The new law requires insurers to base step therapy on published peer review data or appropriate clinical guidelines, and provides patients with a process to request exemption from step therapy protocols. Thus, physicians have more opportunities to ensure their patients are not forced off a medication that is working simply because they change jobs or insurers.
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A Larger Focus for Smaller Practices & Patients
Although Dr. Blumstein’s primary focus is in New York—he is the chair of the New York State Rheumatology Society ’s Government Affairs, Payer and Policy Committee and will soon become the society’s president—he is also “very interested and focused” on national legislative issues that affect the rheumatology community. For example, he regularly participates in twice-yearly advocacy “fly-ins” with the ACR.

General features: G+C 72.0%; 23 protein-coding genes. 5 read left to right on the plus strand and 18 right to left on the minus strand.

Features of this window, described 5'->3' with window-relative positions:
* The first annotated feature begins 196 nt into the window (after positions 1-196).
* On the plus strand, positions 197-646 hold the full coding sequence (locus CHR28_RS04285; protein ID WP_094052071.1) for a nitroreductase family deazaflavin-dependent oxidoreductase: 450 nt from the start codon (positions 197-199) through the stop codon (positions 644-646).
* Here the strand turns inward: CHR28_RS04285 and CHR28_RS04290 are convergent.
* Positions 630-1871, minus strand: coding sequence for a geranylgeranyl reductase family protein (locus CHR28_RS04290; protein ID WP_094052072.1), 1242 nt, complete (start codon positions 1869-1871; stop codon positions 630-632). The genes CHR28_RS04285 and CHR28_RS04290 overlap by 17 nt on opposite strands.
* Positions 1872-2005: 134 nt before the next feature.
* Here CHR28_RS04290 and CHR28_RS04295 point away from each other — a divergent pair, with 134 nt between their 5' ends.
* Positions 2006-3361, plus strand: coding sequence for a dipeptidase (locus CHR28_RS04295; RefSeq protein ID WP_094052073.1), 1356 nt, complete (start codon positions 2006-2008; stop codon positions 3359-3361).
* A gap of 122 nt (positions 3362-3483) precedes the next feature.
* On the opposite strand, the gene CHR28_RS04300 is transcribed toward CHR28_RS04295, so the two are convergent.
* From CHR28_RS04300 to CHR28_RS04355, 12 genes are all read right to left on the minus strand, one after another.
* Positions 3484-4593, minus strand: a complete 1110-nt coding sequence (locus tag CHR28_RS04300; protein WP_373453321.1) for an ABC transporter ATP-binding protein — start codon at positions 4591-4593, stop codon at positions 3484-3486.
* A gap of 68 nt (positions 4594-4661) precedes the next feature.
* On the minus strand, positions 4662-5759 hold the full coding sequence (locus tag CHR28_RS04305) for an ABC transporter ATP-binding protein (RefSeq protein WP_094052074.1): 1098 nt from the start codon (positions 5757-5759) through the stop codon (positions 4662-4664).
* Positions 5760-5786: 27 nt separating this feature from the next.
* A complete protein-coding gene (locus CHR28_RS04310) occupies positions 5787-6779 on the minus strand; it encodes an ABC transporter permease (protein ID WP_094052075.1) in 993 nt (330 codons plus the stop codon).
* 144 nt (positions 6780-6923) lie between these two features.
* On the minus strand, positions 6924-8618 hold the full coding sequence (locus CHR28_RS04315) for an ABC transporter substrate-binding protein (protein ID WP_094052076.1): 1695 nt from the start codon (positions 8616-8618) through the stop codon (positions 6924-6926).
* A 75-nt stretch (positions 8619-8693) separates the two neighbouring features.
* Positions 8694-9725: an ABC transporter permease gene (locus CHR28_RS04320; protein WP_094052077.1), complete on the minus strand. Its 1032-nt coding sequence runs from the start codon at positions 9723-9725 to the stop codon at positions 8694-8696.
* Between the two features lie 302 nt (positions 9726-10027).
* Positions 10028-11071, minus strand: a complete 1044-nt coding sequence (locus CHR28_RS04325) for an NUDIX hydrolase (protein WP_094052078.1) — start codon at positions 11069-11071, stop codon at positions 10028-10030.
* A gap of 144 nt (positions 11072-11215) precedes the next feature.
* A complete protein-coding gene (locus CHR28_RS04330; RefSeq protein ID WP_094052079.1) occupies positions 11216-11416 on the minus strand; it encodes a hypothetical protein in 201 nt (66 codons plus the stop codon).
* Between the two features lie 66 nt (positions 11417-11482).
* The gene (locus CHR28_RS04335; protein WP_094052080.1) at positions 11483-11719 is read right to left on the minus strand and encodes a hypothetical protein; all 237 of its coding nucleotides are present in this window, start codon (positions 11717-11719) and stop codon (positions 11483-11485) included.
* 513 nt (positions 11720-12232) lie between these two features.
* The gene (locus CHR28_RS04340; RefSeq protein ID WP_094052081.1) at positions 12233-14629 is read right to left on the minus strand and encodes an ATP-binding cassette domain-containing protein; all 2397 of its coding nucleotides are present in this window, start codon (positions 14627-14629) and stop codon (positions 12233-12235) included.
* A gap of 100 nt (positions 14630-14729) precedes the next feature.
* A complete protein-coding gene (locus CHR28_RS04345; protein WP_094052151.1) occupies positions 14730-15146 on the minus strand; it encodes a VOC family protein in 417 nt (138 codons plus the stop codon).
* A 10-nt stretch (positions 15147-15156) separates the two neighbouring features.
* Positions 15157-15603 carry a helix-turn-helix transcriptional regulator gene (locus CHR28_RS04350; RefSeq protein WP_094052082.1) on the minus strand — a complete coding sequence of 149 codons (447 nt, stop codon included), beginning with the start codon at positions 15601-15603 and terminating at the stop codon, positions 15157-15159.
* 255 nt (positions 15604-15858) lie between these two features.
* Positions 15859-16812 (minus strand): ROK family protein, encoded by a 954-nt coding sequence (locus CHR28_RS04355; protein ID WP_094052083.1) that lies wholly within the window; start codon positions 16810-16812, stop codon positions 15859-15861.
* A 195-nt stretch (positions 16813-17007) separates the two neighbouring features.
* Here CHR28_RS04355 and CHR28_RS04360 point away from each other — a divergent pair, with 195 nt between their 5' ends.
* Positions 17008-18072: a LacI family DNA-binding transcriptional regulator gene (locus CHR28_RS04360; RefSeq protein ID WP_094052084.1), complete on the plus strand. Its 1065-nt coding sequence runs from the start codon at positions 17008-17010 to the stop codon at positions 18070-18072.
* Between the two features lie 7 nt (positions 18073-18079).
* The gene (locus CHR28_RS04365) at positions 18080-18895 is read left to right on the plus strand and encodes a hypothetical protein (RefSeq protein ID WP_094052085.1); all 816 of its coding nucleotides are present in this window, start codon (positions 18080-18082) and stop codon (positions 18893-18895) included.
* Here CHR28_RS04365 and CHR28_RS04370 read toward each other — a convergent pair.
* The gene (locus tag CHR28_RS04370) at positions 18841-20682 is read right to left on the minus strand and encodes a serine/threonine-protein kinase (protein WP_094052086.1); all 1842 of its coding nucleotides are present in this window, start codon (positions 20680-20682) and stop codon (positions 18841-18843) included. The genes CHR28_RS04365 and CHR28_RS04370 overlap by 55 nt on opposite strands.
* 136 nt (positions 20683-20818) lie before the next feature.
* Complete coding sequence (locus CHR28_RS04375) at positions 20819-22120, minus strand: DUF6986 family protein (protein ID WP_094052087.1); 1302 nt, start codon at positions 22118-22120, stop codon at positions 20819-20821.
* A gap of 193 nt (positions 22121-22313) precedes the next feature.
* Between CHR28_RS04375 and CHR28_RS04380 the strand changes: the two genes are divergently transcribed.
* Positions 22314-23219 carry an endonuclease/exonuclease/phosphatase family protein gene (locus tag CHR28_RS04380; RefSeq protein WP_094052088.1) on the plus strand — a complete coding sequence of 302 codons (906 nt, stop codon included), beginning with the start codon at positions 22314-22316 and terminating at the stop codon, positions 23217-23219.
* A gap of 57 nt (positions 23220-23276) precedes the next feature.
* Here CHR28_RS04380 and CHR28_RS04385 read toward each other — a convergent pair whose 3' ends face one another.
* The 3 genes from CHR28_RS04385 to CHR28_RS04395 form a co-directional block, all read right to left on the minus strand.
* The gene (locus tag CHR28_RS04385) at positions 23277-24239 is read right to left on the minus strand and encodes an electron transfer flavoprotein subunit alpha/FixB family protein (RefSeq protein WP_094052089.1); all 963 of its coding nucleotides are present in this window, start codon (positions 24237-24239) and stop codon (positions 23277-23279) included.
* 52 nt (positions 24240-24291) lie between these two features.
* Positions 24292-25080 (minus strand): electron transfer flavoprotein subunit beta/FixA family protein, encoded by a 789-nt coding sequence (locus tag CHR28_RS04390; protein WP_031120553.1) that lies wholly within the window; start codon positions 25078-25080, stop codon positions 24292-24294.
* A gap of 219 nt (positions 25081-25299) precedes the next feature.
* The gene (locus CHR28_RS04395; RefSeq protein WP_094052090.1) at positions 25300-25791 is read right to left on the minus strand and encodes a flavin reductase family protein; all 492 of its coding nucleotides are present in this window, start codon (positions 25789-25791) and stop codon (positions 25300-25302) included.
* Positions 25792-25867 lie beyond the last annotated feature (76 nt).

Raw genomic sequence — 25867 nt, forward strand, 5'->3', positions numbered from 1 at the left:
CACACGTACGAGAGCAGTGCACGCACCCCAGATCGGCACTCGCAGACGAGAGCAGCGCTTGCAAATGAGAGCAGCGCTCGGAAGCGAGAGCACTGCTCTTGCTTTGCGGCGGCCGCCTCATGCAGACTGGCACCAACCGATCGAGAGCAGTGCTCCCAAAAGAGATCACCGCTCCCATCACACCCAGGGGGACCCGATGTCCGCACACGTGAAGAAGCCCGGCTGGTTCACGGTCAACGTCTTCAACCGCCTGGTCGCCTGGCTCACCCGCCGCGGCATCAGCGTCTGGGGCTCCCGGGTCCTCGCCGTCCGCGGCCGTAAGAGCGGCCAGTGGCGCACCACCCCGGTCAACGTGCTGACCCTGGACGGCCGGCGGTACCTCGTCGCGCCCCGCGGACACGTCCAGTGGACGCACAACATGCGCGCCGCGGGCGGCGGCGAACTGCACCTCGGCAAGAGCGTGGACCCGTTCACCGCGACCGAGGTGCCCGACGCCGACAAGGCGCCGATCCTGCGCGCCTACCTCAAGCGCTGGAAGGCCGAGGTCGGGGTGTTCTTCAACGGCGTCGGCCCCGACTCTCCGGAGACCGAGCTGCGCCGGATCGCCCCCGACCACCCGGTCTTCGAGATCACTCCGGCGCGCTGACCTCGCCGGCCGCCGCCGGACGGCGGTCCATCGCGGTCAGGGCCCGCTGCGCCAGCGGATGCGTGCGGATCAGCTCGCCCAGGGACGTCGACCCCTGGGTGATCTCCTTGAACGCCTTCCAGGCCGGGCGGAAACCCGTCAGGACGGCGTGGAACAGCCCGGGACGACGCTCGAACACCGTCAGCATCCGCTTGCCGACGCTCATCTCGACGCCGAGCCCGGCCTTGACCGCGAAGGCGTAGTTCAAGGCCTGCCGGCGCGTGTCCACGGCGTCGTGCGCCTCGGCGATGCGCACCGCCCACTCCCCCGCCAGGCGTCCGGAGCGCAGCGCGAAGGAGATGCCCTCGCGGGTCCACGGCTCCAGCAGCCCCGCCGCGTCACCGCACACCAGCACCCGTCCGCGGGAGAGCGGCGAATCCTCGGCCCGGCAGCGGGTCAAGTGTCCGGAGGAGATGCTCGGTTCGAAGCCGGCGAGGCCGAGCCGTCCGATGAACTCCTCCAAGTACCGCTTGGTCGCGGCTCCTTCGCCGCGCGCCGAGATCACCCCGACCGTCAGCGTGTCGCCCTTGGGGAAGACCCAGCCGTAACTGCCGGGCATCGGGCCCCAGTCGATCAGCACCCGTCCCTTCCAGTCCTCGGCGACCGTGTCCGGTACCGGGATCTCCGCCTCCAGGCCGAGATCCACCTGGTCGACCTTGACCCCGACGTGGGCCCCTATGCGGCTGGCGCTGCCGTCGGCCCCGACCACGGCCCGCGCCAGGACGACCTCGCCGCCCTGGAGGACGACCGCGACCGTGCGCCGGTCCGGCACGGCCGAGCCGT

Dr. Blumstein sees himself as an advocate for all rheumatology providers, patients and those engaged in rheumatologic research. As chair of the ASC, and through his other advocacy work, he relies on relationships with state rheumatology societies, as well as legislators and their staff, to ensure that rheumatologists have a seat at the table and patients are protected.
Dr. Blumstein believes advocacy is more than personal politics and partisanship. “These are human issues, not Republican issues or Democrat issues,” he says. “They are issues affecting all people.” He regularly encourages his friends and colleagues to get involved.
“If we are able to successfully influence policy that makes our patients better, keeps our practices healthier—if all of these interests can be aligned, we are all served well,” Dr. Blumstein says. “It just makes sense to try to do what you can. I think the biggest thing you can do is provide your expertise. We’re on the front lines.”
Kelly April Tyrrell writes about health, science and health policy. She lives in Madison, Wis.